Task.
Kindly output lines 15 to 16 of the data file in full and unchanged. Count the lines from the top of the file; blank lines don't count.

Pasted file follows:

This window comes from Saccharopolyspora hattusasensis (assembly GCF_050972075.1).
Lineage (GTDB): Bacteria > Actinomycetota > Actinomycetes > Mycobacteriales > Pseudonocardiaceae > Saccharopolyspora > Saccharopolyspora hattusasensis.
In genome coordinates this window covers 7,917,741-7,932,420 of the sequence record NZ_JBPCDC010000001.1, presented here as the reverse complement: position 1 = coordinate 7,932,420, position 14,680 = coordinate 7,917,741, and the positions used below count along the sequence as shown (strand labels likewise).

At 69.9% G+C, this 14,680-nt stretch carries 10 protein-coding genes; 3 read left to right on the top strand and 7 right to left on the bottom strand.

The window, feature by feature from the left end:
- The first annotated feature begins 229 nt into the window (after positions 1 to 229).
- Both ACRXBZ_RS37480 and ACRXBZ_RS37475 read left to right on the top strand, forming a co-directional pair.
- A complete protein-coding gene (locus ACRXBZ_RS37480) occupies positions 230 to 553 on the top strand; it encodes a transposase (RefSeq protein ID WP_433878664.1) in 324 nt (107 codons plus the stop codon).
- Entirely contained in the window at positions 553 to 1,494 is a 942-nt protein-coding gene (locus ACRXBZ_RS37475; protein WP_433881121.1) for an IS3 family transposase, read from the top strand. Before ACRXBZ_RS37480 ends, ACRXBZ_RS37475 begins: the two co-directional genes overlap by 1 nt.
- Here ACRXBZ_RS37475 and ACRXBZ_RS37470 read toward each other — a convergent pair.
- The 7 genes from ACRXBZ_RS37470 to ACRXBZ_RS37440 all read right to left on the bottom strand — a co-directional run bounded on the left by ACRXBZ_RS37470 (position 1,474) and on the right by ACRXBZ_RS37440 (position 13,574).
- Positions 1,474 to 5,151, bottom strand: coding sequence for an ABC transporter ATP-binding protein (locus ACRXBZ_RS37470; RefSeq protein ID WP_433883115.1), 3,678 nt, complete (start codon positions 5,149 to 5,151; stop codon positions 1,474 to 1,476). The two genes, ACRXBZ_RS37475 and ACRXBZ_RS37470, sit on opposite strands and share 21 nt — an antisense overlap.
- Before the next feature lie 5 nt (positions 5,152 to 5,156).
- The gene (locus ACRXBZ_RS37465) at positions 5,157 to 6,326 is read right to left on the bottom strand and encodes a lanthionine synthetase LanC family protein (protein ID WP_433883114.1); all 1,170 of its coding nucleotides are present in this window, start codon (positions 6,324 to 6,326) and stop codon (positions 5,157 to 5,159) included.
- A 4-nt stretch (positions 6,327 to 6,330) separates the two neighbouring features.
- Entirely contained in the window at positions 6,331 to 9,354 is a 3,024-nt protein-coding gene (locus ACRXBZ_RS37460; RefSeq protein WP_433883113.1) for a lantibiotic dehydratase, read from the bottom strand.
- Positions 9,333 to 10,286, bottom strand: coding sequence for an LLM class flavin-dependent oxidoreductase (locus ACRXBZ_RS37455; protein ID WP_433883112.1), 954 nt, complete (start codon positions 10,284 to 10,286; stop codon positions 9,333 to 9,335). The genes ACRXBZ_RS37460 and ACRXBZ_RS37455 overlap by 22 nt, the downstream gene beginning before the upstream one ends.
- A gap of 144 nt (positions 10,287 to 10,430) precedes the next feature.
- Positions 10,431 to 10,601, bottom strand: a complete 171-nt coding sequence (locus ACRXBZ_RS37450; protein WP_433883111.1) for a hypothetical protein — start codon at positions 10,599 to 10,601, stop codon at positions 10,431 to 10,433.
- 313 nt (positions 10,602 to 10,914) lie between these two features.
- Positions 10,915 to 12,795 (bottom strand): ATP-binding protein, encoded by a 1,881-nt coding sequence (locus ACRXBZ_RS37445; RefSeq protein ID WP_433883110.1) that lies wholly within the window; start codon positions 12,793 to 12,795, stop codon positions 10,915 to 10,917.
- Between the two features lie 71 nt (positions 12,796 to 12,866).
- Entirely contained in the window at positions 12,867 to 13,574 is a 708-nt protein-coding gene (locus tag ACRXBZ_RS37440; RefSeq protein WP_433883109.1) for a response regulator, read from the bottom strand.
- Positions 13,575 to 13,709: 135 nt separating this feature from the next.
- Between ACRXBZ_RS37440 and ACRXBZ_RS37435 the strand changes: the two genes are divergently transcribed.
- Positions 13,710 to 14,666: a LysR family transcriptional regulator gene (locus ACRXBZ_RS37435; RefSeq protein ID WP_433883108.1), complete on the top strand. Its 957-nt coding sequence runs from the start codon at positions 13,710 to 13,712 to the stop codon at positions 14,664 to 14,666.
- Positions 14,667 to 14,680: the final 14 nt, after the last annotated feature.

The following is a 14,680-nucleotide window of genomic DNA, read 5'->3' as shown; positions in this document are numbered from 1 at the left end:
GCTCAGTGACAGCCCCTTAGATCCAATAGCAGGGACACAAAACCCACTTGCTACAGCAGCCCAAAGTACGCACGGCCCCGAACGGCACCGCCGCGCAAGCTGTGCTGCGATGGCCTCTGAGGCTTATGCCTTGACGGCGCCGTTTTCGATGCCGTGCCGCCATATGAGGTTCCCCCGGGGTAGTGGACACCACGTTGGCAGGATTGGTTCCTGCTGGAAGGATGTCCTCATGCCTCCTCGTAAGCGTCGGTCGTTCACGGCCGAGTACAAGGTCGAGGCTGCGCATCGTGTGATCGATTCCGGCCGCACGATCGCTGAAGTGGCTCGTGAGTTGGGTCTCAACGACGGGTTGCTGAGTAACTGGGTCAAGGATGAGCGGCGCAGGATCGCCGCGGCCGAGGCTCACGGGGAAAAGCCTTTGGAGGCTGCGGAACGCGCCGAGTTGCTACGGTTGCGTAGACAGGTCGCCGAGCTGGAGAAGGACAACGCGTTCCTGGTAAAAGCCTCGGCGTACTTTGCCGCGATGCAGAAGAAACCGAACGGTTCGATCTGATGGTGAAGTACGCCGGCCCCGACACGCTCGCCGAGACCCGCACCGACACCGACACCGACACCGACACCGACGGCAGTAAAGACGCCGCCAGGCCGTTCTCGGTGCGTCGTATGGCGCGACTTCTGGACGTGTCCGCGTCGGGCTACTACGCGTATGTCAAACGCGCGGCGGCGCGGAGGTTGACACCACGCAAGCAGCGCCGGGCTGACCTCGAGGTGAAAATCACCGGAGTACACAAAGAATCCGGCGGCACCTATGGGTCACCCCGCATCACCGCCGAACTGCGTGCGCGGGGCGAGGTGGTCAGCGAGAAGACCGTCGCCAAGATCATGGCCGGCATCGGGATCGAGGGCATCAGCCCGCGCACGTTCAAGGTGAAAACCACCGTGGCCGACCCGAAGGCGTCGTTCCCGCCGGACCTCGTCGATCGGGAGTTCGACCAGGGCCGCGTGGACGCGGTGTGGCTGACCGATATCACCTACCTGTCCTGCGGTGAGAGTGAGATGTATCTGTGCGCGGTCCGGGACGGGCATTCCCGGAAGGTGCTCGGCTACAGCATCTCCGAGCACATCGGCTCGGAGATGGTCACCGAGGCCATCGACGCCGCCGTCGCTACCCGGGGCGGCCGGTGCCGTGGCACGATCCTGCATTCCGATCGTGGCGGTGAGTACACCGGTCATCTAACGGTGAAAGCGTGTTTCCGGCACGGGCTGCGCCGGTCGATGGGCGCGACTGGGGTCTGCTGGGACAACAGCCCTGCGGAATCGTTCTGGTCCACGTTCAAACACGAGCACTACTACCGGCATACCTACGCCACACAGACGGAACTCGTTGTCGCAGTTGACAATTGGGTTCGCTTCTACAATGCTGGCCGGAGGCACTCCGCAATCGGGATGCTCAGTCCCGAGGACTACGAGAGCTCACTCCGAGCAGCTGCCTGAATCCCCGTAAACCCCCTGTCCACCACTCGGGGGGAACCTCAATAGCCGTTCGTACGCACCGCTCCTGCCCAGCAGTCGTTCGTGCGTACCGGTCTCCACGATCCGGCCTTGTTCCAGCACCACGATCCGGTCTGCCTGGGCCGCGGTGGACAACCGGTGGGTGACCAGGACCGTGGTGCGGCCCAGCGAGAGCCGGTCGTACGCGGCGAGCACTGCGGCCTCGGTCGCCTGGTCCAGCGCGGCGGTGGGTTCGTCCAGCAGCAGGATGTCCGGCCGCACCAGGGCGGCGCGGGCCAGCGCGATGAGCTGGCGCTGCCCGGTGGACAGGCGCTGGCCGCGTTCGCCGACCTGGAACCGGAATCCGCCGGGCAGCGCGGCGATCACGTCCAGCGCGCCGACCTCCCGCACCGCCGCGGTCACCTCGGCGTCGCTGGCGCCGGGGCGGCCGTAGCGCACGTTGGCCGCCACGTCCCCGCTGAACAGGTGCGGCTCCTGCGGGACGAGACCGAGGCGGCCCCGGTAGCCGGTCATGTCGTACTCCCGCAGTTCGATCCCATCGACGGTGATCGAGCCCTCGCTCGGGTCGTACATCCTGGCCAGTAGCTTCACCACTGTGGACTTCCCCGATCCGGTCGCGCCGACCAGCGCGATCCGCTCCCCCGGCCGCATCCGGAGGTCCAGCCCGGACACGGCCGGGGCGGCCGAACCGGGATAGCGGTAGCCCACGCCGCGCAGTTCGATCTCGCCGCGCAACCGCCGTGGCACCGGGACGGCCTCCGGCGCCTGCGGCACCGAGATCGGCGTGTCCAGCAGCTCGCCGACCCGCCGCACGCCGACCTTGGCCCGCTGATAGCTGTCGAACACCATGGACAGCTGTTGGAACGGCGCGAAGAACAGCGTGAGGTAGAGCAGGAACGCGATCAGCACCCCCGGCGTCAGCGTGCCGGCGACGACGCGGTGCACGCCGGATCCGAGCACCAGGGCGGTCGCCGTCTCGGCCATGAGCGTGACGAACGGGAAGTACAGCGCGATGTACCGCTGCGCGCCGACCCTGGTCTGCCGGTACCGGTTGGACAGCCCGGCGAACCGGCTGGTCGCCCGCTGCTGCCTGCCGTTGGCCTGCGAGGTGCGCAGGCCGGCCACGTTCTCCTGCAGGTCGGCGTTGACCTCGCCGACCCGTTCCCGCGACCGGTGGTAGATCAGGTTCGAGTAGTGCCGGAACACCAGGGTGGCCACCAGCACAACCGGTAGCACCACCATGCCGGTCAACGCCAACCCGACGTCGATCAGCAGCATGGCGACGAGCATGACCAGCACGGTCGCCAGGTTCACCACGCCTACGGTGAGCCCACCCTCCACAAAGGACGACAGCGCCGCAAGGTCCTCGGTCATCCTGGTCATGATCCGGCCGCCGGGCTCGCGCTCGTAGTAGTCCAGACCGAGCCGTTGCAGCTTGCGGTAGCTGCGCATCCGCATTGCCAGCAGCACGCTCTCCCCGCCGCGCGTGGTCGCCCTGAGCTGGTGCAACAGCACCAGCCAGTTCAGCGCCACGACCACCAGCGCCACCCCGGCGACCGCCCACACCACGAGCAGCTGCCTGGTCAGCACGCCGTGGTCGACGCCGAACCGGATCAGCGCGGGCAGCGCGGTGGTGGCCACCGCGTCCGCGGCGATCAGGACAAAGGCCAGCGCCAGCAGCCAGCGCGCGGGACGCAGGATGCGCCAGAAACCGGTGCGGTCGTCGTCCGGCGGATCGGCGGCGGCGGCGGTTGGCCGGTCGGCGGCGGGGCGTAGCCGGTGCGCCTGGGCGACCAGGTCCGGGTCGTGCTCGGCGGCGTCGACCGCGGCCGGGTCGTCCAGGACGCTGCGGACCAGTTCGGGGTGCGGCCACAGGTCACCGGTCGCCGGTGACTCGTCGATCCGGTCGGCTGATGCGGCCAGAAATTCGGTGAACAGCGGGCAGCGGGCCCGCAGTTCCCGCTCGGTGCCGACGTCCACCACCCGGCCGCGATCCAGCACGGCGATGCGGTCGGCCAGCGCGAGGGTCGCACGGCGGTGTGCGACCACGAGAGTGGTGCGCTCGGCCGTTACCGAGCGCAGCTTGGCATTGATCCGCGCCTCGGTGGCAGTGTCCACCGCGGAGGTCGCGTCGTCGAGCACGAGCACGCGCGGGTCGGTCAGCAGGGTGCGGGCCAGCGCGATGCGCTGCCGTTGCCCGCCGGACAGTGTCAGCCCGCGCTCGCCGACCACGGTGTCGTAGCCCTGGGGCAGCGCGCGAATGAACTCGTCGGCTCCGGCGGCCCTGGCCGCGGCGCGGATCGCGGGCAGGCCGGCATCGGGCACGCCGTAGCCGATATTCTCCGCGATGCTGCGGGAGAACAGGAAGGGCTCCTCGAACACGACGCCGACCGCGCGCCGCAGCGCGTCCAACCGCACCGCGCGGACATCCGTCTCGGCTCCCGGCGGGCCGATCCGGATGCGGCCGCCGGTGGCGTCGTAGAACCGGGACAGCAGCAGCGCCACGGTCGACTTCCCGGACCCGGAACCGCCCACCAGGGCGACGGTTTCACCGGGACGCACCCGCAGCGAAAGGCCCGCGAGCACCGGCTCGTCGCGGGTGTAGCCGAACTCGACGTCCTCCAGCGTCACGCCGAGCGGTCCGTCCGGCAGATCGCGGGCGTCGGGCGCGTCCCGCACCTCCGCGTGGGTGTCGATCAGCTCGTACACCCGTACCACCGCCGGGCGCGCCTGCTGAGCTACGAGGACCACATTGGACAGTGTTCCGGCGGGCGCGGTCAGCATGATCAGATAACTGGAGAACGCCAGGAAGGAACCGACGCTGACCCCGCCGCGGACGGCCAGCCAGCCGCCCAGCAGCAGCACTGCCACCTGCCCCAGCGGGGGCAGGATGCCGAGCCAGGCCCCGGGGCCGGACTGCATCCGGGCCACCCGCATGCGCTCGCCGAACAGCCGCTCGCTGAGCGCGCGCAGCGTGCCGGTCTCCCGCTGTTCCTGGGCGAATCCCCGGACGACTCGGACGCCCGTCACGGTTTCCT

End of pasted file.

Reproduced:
- A 4-nt stretch (positions 6,327 to 6,330) separates the two neighbouring features.
- Entirely contained in the window at positions 6,331 to 9,354 is a 3,024-nt protein-coding gene (locus ACRXBZ_RS37460; RefSeq protein WP_433883113.1) for a lantibiotic dehydratase, read from the bottom strand.